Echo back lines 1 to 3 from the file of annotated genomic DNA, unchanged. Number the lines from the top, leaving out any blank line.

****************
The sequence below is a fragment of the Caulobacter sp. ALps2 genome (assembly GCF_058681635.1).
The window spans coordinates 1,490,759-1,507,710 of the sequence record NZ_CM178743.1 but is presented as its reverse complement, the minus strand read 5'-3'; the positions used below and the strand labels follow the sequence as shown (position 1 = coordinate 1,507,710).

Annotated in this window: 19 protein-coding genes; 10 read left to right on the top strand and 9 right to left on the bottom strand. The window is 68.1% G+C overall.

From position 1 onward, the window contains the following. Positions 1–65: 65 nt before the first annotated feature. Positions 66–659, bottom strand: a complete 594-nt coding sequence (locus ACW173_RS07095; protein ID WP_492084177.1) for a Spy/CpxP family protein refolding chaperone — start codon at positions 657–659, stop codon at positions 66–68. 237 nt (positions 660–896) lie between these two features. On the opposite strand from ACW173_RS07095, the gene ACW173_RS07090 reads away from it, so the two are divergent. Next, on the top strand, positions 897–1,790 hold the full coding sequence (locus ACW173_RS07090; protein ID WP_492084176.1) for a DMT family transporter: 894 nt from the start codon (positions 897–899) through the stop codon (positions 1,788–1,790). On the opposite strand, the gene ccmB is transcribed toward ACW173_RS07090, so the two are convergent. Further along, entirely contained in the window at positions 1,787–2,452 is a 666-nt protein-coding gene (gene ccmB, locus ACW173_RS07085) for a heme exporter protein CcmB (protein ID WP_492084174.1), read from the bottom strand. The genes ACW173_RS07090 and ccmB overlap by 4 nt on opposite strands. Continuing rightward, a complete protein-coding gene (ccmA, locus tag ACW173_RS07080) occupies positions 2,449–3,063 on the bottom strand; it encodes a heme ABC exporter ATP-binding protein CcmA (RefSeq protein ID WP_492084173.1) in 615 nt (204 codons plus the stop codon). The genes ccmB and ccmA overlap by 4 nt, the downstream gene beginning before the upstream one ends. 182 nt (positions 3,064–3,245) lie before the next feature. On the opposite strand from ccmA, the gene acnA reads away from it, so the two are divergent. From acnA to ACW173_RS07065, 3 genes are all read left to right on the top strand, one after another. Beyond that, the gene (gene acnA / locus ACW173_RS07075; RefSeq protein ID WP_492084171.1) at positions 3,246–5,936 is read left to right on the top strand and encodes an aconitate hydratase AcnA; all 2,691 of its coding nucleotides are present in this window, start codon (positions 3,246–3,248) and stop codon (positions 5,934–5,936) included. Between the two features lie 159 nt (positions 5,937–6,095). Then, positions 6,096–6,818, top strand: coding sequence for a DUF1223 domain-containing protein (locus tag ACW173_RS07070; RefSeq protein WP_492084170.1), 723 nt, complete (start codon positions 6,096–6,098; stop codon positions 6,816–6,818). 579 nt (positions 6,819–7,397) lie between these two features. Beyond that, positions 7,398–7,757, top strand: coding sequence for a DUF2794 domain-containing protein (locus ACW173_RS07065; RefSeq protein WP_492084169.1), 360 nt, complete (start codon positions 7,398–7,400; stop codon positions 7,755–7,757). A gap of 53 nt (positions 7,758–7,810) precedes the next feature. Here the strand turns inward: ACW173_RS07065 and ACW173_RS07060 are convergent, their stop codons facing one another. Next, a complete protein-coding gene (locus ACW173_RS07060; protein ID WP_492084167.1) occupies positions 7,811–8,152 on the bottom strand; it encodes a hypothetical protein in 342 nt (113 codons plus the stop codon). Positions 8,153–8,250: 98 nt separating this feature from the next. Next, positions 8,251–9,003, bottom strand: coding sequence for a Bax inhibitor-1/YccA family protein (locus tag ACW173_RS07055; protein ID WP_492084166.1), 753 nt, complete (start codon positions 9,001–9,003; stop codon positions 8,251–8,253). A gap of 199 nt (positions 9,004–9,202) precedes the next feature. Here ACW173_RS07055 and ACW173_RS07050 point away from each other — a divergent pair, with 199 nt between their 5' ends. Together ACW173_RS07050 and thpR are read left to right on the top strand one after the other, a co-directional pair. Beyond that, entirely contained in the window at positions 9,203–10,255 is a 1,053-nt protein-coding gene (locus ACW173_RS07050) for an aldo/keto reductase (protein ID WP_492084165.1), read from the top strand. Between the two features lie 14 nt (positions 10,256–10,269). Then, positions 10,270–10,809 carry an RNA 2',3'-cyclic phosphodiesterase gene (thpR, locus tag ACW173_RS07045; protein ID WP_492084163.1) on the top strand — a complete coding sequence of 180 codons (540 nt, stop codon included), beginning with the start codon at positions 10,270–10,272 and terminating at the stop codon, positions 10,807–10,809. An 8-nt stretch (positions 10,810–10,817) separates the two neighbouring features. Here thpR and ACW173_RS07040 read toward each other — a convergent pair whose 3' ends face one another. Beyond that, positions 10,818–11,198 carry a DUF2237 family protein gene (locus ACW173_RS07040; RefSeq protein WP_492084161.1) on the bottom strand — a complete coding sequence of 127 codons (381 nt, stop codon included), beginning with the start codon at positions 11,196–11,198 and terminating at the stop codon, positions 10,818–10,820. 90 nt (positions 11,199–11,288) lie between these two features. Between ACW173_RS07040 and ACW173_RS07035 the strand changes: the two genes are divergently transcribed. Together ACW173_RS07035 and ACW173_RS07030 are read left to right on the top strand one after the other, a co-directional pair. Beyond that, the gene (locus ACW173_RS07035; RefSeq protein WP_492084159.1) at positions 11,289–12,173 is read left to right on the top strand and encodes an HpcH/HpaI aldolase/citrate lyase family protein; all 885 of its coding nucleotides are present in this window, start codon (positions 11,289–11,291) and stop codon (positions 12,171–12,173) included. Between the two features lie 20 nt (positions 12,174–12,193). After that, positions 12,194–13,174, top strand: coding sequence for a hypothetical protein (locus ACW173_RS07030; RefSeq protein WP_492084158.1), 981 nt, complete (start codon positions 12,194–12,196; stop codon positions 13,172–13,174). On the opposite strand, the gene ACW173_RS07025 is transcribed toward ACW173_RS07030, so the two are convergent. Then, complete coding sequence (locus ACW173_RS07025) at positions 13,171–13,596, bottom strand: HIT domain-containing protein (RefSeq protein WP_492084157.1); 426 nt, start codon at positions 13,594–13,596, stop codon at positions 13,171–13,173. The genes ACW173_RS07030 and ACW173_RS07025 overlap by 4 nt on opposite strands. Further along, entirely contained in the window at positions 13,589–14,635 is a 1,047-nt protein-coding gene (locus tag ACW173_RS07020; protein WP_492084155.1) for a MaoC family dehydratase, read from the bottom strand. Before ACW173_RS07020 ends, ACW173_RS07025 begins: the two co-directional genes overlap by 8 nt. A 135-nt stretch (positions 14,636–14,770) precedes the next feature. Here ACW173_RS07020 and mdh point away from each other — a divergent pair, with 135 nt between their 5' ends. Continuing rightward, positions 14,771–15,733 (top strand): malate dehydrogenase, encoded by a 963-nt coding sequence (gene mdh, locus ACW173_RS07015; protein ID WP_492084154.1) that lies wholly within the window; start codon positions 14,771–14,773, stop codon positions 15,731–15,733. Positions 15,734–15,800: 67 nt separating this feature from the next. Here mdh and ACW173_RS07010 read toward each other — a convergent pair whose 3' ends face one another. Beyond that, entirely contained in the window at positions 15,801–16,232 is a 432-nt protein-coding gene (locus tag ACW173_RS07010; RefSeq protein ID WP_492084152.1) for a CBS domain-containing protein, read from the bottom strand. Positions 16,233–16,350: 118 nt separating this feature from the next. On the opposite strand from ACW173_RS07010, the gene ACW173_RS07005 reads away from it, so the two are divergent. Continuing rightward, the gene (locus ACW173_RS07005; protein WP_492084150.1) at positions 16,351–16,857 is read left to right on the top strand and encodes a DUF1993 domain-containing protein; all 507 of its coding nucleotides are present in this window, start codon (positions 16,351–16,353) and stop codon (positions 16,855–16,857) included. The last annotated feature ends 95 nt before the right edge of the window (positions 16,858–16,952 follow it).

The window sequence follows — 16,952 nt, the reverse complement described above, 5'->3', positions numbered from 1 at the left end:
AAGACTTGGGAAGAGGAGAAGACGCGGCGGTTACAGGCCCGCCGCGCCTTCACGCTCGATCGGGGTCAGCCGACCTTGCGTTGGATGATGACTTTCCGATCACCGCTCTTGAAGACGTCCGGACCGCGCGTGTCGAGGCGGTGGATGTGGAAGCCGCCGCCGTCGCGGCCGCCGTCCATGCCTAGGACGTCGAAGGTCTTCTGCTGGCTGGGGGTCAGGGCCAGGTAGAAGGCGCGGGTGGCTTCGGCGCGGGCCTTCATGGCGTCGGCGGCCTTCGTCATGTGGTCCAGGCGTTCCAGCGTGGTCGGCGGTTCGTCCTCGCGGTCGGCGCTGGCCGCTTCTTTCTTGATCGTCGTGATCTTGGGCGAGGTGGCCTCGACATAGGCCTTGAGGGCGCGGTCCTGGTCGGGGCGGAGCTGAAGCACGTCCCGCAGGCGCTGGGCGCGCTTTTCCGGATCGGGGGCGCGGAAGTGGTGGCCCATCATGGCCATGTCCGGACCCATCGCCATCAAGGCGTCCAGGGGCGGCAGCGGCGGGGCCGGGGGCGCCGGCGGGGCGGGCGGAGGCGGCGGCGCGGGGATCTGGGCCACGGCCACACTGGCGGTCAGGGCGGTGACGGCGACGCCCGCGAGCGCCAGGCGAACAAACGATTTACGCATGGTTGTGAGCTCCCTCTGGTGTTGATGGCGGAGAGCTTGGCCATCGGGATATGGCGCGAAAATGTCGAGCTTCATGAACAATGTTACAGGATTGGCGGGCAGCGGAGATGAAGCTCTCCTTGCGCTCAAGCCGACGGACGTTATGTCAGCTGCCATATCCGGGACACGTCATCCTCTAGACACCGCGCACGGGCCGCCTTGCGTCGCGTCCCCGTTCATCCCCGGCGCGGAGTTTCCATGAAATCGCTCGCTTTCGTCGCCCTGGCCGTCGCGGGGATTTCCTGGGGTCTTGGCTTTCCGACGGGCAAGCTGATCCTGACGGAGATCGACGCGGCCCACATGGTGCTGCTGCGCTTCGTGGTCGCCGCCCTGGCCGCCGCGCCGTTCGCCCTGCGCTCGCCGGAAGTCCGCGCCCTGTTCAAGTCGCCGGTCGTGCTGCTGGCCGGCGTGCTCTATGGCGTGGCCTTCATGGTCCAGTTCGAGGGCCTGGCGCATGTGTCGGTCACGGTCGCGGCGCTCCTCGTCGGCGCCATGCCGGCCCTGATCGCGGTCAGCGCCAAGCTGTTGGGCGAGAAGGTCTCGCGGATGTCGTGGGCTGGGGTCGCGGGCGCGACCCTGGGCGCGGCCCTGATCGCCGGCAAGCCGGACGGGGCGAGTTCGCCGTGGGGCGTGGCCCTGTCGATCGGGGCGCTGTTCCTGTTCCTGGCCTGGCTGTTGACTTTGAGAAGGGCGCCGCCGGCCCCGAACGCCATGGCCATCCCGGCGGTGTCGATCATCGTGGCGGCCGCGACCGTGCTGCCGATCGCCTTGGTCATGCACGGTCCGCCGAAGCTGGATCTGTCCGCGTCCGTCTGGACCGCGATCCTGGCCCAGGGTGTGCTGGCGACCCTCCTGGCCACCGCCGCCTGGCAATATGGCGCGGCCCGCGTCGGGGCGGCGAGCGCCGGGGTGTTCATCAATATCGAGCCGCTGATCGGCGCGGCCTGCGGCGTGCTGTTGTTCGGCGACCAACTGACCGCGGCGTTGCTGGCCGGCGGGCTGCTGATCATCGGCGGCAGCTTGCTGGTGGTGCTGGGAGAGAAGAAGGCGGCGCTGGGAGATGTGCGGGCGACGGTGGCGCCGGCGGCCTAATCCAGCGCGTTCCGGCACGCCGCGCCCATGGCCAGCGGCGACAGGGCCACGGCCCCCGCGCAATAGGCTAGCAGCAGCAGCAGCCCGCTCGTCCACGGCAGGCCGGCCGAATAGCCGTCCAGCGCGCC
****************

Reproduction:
The sequence below is a fragment of the Caulobacter sp. ALps2 genome (assembly GCF_058681635.1).
The window spans coordinates 1,490,759-1,507,710 of the sequence record NZ_CM178743.1 but is presented as its reverse complement, the minus strand read 5'-3'; the positions used below and the strand labels follow the sequence as shown (position 1 = coordinate 1,507,710).

Annotated in this window: 19 protein-coding genes; 10 read left to right on the top strand and 9 right to left on the bottom strand. The window is 68.1% G+C overall.